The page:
The Kings' last failed title defense ended achingly close to their final goal, falling short in Chicago in a double-overtime rush of blood and sweat.
This quest did not end in the playoffs but in a regular-season defeat in Western Canada, with the coup de grace coming against the Calgary Flames. The Kings became the first reigning Stanley Cup champion to fail to reach the playoffs in the following season since the Carolina Hurricanes in 2007.
They were officially eliminated Thursday night as the Flames led by two goals after the first period and held on for a 3-1 victory at the Scotiabank Saddledome, making the playoffs for the first time since 2009.
In fact, 2009 was the last time the Kings failed to reach the playoffs. They lost in the first round the next two years and then won the Stanley Cup in 2012 and 2014, losing to the Blackhawks in the Western Conference final in 2013.
“It obviously stinks right now,” Kings center Anze Kopitar said. “It's definitely tough to swallow. When we came together in September, this is not the way we envisioned it
“It's hard. It's hard to put stuff in words right now.”
The prevailing sentiment in the dressing room and in the hallways at the Saddledome was disappointment. Kings forward Justin Williams used several other words to capture the team-wide feeling.
“Depressing. Embarrassing. Unfulfilled. Upset,” said Williams, who was the Stanley Cup playoff most valuable player in 2014. “A lot of emotions.”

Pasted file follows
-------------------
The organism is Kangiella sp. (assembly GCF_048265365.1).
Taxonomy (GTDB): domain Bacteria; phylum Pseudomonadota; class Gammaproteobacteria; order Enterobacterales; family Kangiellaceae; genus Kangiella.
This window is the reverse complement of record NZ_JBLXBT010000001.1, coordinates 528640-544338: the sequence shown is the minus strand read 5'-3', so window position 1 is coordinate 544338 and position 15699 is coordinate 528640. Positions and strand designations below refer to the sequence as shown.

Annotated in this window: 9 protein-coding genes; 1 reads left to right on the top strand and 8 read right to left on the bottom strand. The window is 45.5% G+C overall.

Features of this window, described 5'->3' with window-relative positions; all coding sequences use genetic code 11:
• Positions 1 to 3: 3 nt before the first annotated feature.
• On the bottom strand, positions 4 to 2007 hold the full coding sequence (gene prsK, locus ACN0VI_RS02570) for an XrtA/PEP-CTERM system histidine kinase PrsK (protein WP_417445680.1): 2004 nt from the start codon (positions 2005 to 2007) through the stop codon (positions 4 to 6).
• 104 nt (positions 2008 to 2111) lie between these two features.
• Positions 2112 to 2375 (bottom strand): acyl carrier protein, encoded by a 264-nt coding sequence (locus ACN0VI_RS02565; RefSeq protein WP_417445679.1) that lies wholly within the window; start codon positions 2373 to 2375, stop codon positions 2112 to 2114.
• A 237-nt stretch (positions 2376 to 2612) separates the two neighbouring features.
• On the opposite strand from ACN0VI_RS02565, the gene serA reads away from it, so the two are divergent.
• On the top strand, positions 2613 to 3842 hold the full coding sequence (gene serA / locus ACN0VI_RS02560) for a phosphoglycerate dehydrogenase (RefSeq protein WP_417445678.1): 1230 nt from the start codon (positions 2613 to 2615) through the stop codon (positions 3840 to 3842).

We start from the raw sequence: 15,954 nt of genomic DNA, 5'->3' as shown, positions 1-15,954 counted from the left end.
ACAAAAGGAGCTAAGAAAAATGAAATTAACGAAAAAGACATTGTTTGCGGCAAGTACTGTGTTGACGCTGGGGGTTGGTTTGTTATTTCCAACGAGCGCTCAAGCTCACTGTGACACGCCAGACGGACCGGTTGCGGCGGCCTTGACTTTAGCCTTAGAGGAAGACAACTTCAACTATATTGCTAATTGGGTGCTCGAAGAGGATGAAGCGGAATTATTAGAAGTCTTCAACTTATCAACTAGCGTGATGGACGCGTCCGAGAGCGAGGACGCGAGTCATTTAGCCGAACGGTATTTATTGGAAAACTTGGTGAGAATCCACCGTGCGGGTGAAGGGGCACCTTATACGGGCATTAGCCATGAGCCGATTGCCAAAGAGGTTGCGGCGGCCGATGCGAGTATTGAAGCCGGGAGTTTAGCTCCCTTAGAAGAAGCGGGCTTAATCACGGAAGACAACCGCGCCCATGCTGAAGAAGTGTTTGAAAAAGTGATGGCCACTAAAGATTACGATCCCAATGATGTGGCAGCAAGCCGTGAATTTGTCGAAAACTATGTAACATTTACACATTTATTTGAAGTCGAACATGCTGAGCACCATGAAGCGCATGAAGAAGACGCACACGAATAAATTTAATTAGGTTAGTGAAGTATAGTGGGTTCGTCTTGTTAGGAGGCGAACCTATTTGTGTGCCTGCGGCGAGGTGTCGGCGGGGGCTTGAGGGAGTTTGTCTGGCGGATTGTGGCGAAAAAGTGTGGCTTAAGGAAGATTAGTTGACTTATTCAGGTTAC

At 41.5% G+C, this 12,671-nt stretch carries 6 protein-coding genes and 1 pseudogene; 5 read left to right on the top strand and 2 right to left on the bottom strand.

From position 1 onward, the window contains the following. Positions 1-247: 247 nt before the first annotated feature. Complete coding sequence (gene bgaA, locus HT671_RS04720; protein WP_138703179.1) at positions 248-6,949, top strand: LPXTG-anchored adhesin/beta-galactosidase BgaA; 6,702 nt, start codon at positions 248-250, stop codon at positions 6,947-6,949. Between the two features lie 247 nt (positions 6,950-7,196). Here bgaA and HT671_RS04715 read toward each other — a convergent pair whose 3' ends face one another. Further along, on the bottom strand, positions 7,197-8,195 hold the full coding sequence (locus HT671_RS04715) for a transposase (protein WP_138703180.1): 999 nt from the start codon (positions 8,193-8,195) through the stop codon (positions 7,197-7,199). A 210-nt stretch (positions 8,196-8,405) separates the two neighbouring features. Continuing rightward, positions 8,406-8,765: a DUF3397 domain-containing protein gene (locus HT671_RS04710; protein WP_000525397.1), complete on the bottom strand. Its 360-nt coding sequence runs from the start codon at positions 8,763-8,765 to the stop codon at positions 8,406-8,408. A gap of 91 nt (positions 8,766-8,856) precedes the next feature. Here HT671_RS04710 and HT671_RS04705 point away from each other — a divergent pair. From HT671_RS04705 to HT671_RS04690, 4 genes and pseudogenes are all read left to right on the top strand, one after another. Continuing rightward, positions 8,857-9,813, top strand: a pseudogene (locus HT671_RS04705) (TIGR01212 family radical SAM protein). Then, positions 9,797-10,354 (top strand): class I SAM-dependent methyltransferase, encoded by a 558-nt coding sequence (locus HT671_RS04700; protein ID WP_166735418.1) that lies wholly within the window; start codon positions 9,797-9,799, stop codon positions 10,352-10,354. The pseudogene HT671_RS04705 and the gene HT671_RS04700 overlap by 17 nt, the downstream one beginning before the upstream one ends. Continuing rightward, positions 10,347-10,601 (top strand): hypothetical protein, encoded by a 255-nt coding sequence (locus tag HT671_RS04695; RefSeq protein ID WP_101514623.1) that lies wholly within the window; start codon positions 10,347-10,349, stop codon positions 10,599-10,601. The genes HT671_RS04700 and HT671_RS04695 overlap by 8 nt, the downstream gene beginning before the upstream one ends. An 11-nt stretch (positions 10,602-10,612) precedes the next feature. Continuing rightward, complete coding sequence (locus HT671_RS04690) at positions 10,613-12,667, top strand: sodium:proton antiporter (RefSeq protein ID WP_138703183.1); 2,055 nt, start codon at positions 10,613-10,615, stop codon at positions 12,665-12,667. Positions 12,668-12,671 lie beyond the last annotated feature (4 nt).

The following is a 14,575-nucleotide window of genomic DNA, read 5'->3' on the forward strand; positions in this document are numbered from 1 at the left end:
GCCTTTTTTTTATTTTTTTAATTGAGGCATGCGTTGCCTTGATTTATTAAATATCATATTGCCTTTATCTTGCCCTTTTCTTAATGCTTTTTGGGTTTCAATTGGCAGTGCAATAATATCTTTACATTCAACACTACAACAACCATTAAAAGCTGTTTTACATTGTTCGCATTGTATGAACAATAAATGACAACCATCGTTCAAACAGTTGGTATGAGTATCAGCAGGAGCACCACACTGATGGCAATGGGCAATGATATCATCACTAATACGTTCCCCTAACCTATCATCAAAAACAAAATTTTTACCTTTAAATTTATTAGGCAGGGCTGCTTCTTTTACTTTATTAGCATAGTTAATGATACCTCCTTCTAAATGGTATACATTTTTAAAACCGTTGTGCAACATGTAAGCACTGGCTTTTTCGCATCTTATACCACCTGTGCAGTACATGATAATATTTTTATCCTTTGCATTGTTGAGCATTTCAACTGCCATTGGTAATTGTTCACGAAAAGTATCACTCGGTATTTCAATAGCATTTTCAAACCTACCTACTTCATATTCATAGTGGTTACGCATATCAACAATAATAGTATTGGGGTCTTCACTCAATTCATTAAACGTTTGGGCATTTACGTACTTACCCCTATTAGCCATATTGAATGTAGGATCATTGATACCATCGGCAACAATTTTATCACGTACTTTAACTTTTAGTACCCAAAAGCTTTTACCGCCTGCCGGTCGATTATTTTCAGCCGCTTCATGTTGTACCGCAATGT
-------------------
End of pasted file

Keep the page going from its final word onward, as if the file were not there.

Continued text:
Deja vu for Williams was just as bitter this time around. He was a member of the Hurricanes' Stanley Cup-winning team in 2006 and was around when Carolina failed to make the playoffs in 2007.
“It felt extremely similar,” Williams said. “You have a team that won the Stanley Cup but you didn't do enough to qualify for the playoffs. I said at the start of the season, the hardest part is getting in.”
The Kings were on the edge already, but they faltered on this critical three-game trip to Canada, taking one of a possible six points, losing in a shootout at Vancouver on Monday and to lowly Edmonton on Tuesday.
They scored four goals in three games but only two from forwards: Dwight King at Vancouver and fourth-liner Jordan Nolan against Calgary, cutting the Flames' lead to 2-1 early in the third period.
Calgary took a 2-0 lead before the game was 15 minutes old on goals by star rookie forward Johnny Gaudreau and veteran Jiri Hud-
ler. Gaudreau's goal was reviewed by the situation room, which determined his original shot crossed the goal line after it hit the shoulder of Kings goalie Jonathan Quick and went in behind Quick.
There were no questions about Hudler's rocket from the high slot a little more than two minutes later to make it 2-0. It was a three-point night for Hudler, who assisted on the Gaudreau goal and added an empty-netter with 50 seconds left, for his 31st goal of the season.
Kings defenseman Drew Doughty logged his usual impressive amount of ice time, playing nearly 30 minutes. He tried, at times, to take the game over and Calgary Coach Bob Hartley joked he didn't know if Doughty came off the ice in the third period.
Doughty used the word “embarrassed” to describe the new sense of reality. The Kings have one more regular-season game remaining and they will be arriving at the golf courses uncommonly early.
“As a defending Cup champions, I don't think there's any way you shouldn't make the playoffs the next year,” Doughty said. “We have so many good players and definitely have a great team and weren't able to show it consistently.
“I don't know what to say, it's just disappointing that we're done.”